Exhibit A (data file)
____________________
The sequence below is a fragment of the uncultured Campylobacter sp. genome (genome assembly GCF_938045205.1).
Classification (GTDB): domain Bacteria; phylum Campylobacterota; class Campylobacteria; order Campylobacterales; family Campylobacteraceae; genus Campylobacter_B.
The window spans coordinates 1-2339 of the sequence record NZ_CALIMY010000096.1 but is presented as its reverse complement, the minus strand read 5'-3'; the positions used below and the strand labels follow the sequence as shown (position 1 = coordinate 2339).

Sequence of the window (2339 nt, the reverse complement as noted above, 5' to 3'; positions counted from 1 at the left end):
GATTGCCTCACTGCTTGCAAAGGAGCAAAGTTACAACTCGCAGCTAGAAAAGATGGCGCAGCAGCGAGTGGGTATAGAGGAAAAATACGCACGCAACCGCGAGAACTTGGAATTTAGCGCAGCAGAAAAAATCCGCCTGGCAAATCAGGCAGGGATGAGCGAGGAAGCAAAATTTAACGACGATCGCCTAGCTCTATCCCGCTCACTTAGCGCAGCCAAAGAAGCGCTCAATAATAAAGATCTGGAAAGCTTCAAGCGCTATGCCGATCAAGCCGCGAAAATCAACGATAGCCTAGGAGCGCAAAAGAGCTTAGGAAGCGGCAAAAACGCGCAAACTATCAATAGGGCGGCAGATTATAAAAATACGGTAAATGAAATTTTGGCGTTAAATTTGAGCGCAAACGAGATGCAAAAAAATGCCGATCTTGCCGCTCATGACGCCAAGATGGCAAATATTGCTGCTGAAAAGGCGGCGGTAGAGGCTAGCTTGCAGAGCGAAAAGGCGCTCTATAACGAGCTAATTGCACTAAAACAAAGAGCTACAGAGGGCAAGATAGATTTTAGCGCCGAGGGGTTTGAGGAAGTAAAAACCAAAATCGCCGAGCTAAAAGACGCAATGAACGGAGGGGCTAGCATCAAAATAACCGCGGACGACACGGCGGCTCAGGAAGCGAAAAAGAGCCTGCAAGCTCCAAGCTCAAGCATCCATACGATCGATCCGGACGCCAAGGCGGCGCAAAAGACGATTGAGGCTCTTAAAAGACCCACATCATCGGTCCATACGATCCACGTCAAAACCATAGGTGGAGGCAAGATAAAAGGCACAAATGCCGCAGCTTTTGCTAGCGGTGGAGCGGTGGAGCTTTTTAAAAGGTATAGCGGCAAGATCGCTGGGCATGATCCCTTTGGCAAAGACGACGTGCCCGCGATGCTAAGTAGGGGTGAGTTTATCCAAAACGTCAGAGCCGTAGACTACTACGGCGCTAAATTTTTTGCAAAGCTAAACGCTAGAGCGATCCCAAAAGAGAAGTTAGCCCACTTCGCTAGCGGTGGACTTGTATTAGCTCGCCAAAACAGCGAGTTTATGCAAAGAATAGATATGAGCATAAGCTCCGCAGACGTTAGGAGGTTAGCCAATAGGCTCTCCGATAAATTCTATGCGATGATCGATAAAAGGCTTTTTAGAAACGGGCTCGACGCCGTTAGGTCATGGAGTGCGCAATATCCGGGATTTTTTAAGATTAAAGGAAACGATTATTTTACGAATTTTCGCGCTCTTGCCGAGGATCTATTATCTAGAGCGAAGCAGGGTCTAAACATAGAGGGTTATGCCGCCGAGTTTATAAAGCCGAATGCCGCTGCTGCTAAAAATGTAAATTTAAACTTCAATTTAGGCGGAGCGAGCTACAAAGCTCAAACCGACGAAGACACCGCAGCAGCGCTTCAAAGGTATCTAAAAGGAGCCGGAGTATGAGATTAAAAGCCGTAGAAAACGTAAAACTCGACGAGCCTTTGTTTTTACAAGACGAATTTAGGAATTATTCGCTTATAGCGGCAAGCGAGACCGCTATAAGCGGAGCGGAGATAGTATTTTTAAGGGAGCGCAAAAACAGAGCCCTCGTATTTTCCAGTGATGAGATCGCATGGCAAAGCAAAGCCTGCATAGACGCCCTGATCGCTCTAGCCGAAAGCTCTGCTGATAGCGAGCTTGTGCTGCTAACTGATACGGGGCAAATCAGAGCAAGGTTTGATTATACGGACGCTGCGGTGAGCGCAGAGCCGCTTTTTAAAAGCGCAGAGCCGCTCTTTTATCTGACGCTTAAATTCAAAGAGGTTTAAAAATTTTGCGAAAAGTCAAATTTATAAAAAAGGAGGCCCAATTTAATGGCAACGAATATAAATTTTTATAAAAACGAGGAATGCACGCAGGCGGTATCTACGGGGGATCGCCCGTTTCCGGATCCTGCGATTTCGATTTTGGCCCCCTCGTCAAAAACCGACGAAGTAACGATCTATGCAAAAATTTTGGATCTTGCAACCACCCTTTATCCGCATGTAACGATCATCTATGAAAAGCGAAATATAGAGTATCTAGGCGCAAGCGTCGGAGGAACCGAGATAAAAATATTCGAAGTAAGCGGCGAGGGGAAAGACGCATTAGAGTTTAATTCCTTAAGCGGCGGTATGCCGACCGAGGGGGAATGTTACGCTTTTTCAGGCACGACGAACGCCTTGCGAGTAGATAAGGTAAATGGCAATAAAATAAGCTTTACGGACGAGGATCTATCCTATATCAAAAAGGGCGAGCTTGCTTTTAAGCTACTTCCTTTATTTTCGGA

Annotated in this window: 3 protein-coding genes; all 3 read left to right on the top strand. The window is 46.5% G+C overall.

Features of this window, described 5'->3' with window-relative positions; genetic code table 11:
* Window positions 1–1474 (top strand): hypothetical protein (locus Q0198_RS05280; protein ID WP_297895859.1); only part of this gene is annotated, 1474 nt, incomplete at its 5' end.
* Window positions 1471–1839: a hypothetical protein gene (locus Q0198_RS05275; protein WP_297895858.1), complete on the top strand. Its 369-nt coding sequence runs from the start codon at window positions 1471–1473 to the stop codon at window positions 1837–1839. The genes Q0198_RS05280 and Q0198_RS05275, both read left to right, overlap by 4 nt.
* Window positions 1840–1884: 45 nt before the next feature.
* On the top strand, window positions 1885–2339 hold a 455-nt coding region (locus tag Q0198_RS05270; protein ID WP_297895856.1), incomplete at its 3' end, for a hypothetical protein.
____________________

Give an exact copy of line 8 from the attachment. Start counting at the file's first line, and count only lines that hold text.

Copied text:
* Window positions 1–1474 (top strand): hypothetical protein (locus Q0198_RS05280; protein ID WP_297895859.1); only part of this gene is annotated, 1474 nt, incomplete at its 5' end.